Back from the digression – Roshan manages to fit out the truck, turn it into a hipster food truck and finds first success among other hipster people in Kochi Biennale.
So now the film becomes a father-son bonding moment over a road trip. Along the way, they stop at Goa, feed more hipster people, meet a band of musicians. All this faithfully put on social media by his tech savvy son. As he travels down the country, Roshan and Armaan, have small adventures and make amends for the past. And new fans on Twitter and Facebook.
While on the road trip, Roshan learns that his friend and ex-sous chef has found a job for him in New York. And so Roshan must once again decide between family and career. He seems to have decided on the career, and we roll into New Delhi. Here, Roshan and gang cook up a storm in their food truck and aided by Armaan’s social media skills, become hugely popular. Radha arrives to take Armaan back to Kerala, and Roshan must pack his bags and go to the Big Apple.
But Roshan has the last and final revelation of the film, and things end there.
For a film about a chef, there’s is very little food, and very little attempt at showing food. Except for one scene in Radha’s home, in a traditional, smoky, earthy kitchen where Roshan first makes the fusion roti-pizza, none of the food shots in the film are worth biting into. What’s more, my father made us all pizza at home on an old OTG using store-bought flat-bread bases. What Roshan is “inventing” had already been invented some 20 years ago. Passing off roti with toppings as new invention food is a disservice to all the amazing fusion food Chennai, Madurai, Bengaluru, Mumbai and other cities have come up with.
Why don’t we see any great food shots? Is it because “Indian” food cannot be stylised and shot beautifully for screen? There is some merit to this – but advertising agencies and Facebook content marketers have already solved this problem. Is the lack of food shot a conscious decision to allow the filmmakers to tell the story of the father and son? If that is the case, then why remake Chef at all? Why not pick other films or write one’s own story of redemption?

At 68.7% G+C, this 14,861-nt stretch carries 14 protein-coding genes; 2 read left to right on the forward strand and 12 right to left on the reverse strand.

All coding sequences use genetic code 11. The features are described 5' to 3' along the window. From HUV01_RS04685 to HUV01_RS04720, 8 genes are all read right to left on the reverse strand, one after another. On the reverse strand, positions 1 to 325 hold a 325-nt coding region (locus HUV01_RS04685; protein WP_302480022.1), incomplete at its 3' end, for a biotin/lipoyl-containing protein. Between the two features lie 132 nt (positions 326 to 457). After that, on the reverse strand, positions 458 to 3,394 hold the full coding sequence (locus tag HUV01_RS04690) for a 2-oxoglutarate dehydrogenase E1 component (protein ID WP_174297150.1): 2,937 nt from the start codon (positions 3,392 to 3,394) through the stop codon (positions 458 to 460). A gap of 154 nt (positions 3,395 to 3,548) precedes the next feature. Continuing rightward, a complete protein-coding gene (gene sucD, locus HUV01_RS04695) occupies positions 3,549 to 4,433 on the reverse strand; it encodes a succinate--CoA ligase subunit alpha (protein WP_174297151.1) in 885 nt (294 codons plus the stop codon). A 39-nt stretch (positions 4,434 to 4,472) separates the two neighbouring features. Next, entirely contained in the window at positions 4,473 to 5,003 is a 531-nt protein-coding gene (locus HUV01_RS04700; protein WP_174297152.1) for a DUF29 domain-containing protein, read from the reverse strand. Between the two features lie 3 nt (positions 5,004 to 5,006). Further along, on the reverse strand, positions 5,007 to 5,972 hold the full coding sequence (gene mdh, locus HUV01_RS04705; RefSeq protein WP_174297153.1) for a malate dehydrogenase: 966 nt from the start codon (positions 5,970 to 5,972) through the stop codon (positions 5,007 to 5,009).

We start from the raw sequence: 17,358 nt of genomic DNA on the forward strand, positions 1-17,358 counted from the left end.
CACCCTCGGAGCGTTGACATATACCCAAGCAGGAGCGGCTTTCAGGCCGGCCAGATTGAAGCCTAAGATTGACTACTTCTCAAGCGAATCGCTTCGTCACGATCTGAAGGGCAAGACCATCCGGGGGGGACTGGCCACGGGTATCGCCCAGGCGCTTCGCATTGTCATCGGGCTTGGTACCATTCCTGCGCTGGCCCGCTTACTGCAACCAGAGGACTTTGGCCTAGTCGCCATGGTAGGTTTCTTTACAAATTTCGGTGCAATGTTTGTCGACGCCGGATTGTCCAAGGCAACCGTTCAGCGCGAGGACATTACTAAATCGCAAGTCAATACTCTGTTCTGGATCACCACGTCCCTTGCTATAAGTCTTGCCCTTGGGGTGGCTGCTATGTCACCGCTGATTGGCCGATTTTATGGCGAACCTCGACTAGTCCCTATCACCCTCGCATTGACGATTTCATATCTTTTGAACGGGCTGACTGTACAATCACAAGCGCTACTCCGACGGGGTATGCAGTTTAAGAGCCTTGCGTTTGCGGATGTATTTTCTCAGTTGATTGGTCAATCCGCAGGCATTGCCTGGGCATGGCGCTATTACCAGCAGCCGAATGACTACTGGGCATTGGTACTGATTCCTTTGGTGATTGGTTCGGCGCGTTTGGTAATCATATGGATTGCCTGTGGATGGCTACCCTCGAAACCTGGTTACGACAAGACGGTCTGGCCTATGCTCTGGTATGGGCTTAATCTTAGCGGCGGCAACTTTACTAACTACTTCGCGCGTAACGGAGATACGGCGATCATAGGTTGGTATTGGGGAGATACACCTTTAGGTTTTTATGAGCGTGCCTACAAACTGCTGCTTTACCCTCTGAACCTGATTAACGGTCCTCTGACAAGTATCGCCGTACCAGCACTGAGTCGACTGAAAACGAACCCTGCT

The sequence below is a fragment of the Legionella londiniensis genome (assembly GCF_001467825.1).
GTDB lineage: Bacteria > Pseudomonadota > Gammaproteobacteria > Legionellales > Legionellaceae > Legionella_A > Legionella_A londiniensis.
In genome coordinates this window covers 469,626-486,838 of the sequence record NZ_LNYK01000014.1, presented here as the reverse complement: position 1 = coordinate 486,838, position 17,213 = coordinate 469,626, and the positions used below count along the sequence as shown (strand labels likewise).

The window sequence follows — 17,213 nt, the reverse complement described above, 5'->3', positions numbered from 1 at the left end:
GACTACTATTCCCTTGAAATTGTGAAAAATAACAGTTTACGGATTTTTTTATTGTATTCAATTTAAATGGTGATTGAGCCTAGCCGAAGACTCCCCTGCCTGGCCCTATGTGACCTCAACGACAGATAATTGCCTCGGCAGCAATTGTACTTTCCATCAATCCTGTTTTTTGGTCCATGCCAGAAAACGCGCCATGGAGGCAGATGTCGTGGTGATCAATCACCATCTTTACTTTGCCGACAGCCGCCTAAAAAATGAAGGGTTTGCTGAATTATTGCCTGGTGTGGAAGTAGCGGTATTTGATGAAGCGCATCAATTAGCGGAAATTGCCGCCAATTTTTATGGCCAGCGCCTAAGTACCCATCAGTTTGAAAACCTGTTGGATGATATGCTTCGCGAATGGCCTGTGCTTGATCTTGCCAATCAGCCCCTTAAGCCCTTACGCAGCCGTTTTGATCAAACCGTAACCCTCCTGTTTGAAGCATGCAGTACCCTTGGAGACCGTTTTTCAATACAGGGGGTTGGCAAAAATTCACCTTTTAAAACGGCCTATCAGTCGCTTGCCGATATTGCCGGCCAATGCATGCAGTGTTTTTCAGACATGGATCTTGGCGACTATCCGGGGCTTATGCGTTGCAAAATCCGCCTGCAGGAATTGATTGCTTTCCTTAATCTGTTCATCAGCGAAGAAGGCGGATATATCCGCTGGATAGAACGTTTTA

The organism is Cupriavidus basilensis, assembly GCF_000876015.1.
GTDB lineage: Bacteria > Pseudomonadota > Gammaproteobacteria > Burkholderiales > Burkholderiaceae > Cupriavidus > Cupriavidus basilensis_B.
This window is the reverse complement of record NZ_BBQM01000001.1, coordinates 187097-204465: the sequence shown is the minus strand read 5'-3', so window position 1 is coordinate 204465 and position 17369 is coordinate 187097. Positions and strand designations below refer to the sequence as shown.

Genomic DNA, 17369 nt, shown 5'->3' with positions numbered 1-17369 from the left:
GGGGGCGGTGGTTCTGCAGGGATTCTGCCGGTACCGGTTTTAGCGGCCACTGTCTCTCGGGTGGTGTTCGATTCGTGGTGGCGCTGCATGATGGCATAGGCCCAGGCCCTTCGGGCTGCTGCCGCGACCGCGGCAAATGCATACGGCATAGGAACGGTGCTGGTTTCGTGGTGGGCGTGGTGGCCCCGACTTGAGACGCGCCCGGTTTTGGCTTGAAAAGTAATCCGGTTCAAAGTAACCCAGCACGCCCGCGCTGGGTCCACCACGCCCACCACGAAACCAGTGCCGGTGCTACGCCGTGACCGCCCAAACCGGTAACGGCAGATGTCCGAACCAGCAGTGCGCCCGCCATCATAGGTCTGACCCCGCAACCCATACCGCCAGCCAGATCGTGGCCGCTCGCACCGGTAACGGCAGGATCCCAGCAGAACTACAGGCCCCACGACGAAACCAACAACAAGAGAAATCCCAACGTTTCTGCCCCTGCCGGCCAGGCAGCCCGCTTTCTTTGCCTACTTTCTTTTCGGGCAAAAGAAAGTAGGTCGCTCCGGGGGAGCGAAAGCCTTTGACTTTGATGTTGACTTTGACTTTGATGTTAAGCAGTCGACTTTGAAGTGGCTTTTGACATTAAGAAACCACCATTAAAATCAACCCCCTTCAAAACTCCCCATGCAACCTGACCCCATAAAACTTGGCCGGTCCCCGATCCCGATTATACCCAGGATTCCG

And why are there so few “action” scenes – by which I mean, a chef in the kitchen, a man who loves to cook actually cooking? We see a bit here and there, which is soon cut away to Saif Ali Khan doing other things. There is no sustained, believable kitchen action in this version of the film.
And pasta. Why does a chef who learnt cooking in the streets of Chandini Chowk and the langar kitchens of the Golden Temple, make pasta? Would he not make for himself a rajma chawal? A basic dal tadka and kulcha? I understand that you want to unwind from your work as a chef at an Indian restaurant, but making the same pasta for your girlfriend, your pregnant wife, and your friend – it’s a big let down.
Perhaps this is an unfair comparison between the original and the remake, but the reason Carl of Jon Favreau’s Chef has his breakdown and subsequent crisis of faith and returns to his basics, and the reasons for Roshan Kalra of Saif Ali Khan’s Chef to have a breakdown are miles apart and Roshan comes across as an entitled whiner. We don’t see Roshan as a chef at all, in fact the kitchen shots leading up to the altercation shows Roshan’s younger team while he is away somewhere. So why would he go punch a paying customer?
In the end though, all these criticisms don’t matter much. Because what matters is that you leave the cinema hall feeling good. Roshan, Armaan, and Radha have rekindled their love and affection for each other, and have found great joy in being a family together and running their food truck.
While the filling maybe a bit thin in terms of texture, it is fairly well seasoned and the film works, just about.
The Chef review is a Silverscreen original article. It was not paid for or commissioned by anyone associated with the movie. Silverscreen.in and its writers do not have any commercial relationship with movies that are reviewed on the site.